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article imageGenetic ancestry databases can be used to solve crimes

By Tim Sandle     Oct 13, 2018 in Crime
A research group have developed a computational model that links family members by using genealogical and law-enforcement databases. Through this it is possible to use the data to solve some crimes.
The application of genetic ancestry databases to solve crimes has generally been theoretical. However, the re-opening of an historic case showed how the hypothetical can cross over to the credible. Recently a U.S. police force used an online genealogical database to track down the alleged Golden State Killer, who was a serial criminal operating in California during the 1970s and 1980s.
The Golden State Killer was a serial killer, rapist, and burglar who committed at least 13 murders, more than 50 rapes, and over 100 burglaries in California from 1974 to 1986. According to The Verge, a search through a public DNA database allowed criminologists to select 10 to 15 possible distant relatives of the suspected killer. This data then allowed the police to narrow down a suspect list and provide them with the lead they needed and arrest the suspect - Joseph James DeAngelo.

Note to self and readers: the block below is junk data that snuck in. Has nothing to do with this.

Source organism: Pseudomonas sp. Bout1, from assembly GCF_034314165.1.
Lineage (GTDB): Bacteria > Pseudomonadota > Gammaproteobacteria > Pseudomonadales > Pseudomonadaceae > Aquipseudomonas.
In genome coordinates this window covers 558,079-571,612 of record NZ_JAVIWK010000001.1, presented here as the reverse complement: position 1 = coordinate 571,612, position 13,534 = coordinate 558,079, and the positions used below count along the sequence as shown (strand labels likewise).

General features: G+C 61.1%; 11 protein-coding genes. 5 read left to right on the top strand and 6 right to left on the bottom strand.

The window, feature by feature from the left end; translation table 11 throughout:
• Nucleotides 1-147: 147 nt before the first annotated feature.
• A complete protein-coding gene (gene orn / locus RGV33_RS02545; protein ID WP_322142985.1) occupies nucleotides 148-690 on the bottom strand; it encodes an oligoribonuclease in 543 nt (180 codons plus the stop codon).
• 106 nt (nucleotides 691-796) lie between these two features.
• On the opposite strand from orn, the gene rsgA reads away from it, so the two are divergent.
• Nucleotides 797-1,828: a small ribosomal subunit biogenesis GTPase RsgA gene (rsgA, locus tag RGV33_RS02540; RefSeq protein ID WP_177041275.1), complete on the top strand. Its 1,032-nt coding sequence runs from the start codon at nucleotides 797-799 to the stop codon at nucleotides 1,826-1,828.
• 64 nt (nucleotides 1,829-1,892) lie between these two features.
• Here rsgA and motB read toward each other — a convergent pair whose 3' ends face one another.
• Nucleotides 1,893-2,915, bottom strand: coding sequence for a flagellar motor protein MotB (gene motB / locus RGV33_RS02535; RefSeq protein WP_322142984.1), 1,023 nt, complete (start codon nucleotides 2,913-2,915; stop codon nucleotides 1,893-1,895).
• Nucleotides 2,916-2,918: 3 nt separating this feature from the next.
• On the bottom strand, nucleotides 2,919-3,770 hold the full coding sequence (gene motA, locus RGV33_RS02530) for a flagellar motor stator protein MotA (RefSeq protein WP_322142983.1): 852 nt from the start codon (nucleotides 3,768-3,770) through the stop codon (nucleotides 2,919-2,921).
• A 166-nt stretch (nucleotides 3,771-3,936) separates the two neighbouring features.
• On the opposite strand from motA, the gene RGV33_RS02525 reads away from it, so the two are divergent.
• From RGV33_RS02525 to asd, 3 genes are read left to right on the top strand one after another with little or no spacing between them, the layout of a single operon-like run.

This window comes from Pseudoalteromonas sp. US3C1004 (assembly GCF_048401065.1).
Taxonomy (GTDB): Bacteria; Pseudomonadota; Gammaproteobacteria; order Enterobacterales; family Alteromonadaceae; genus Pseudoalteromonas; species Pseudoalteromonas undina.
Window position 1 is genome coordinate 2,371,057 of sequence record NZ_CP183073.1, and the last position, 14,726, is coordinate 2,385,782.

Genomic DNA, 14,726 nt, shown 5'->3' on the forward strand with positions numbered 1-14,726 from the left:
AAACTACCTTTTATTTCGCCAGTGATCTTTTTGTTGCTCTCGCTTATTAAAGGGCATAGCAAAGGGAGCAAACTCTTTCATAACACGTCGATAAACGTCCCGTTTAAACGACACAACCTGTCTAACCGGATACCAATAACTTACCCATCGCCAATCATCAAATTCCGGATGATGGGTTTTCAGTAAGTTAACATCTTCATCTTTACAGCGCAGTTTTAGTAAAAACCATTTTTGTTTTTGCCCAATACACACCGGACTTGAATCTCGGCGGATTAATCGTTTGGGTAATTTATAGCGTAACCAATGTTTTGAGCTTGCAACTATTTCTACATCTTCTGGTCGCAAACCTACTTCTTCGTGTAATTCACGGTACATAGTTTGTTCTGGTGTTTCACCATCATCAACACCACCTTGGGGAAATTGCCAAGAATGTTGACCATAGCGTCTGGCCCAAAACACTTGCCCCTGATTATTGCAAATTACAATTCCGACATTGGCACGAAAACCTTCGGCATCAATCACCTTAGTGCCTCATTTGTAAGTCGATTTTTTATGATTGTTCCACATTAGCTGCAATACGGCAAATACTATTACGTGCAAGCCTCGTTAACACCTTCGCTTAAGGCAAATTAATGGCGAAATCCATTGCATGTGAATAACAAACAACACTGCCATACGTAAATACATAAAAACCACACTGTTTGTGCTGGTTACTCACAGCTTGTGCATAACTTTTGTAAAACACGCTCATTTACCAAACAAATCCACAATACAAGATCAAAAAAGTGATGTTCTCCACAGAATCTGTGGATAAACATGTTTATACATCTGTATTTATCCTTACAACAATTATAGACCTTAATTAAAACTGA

A new study indicates who this form of genetic research can be expanded. This is based on research backed by the U.S. National Institutes of Health and the National Institute of Justice. The research appears in the journal Cell, titled "Statistical Detection of Relatives Typed with Disjoint Forensic and Biomedical Loci."
According to lead researcher Noah Rosenberg, a biology professor at Stanford University: "In this study, we were trying to pose the question of whether a newer, more modern system of genetic markers could be tested against the old system and still get matches and find relatives."
The research found a way to cross-checking two types of genetic databases: the Combined DNA Index System (CODIS), whch is used by the FBI, and ancestry databases. The CODIS database relies on short tandem repeat (STR) markers, a type of copy-number variation, in noncoding regions of the DNA. In contrast ancestry databases look for differences in single-nucleotide polymorphisms (SNPs) across hundreds of thousands of sites in the genome. Professor Rosenberg and his team have developed software that can cross-check two disparate databases - something that will assist with crime detection.
More about Genetics, ancestry databases, Genes, Crime
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